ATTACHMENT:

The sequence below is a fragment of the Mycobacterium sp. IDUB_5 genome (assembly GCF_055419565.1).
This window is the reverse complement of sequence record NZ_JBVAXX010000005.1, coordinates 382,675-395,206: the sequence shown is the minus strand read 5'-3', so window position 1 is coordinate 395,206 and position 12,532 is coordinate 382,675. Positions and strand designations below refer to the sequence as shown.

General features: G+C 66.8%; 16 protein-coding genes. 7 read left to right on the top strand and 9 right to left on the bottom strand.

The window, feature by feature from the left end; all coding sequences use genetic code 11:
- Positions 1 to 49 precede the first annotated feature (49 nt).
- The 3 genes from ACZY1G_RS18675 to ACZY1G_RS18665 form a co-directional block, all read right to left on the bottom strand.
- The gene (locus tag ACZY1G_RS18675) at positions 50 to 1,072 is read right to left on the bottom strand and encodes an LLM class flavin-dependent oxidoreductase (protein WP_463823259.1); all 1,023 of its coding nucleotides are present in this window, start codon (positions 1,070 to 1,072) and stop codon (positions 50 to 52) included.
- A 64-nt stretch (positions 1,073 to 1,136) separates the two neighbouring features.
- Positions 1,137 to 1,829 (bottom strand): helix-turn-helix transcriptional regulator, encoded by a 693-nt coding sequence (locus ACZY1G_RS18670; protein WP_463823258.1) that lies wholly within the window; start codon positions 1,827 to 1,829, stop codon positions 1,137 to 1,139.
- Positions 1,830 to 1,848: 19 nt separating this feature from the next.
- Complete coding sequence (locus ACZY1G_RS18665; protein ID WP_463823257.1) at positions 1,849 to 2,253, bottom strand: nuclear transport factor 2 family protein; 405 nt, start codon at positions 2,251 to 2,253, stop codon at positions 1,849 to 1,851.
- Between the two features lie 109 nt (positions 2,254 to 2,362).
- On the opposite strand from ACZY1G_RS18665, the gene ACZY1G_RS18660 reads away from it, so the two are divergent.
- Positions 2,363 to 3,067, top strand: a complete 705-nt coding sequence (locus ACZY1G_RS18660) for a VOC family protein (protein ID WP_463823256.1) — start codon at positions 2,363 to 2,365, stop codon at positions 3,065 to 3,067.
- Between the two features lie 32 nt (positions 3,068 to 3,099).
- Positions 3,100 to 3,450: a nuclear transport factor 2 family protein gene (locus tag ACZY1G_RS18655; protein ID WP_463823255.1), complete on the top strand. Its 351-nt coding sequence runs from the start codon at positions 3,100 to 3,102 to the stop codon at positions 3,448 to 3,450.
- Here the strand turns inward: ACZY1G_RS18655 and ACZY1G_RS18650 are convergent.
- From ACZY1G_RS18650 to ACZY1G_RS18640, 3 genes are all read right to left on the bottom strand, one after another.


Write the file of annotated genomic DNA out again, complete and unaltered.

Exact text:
The sequence below is a fragment of the Mycobacterium sp. IDUB_5 genome (assembly GCF_055419565.1).
This window is the reverse complement of sequence record NZ_JBVAXX010000005.1, coordinates 382,675-395,206: the sequence shown is the minus strand read 5'-3', so window position 1 is coordinate 395,206 and position 12,532 is coordinate 382,675. Positions and strand designations below refer to the sequence as shown.

General features: G+C 66.8%; 16 protein-coding genes. 7 read left to right on the top strand and 9 right to left on the bottom strand.

The window, feature by feature from the left end; all coding sequences use genetic code 11:
- Positions 1 to 49 precede the first annotated feature (49 nt).
- The 3 genes from ACZY1G_RS18675 to ACZY1G_RS18665 form a co-directional block, all read right to left on the bottom strand.
- The gene (locus tag ACZY1G_RS18675) at positions 50 to 1,072 is read right to left on the bottom strand and encodes an LLM class flavin-dependent oxidoreductase (protein WP_463823259.1); all 1,023 of its coding nucleotides are present in this window, start codon (positions 1,070 to 1,072) and stop codon (positions 50 to 52) included.
- A 64-nt stretch (positions 1,073 to 1,136) separates the two neighbouring features.
- Positions 1,137 to 1,829 (bottom strand): helix-turn-helix transcriptional regulator, encoded by a 693-nt coding sequence (locus ACZY1G_RS18670; protein WP_463823258.1) that lies wholly within the window; start codon positions 1,827 to 1,829, stop codon positions 1,137 to 1,139.
- Positions 1,830 to 1,848: 19 nt separating this feature from the next.
- Complete coding sequence (locus ACZY1G_RS18665; protein ID WP_463823257.1) at positions 1,849 to 2,253, bottom strand: nuclear transport factor 2 family protein; 405 nt, start codon at positions 2,251 to 2,253, stop codon at positions 1,849 to 1,851.
- Between the two features lie 109 nt (positions 2,254 to 2,362).
- On the opposite strand from ACZY1G_RS18665, the gene ACZY1G_RS18660 reads away from it, so the two are divergent.
- Positions 2,363 to 3,067, top strand: a complete 705-nt coding sequence (locus ACZY1G_RS18660) for a VOC family protein (protein ID WP_463823256.1) — start codon at positions 2,363 to 2,365, stop codon at positions 3,065 to 3,067.
- Between the two features lie 32 nt (positions 3,068 to 3,099).
- Positions 3,100 to 3,450: a nuclear transport factor 2 family protein gene (locus tag ACZY1G_RS18655; protein ID WP_463823255.1), complete on the top strand. Its 351-nt coding sequence runs from the start codon at positions 3,100 to 3,102 to the stop codon at positions 3,448 to 3,450.
- Here the strand turns inward: ACZY1G_RS18655 and ACZY1G_RS18650 are convergent.
- From ACZY1G_RS18650 to ACZY1G_RS18640, 3 genes are all read right to left on the bottom strand, one after another.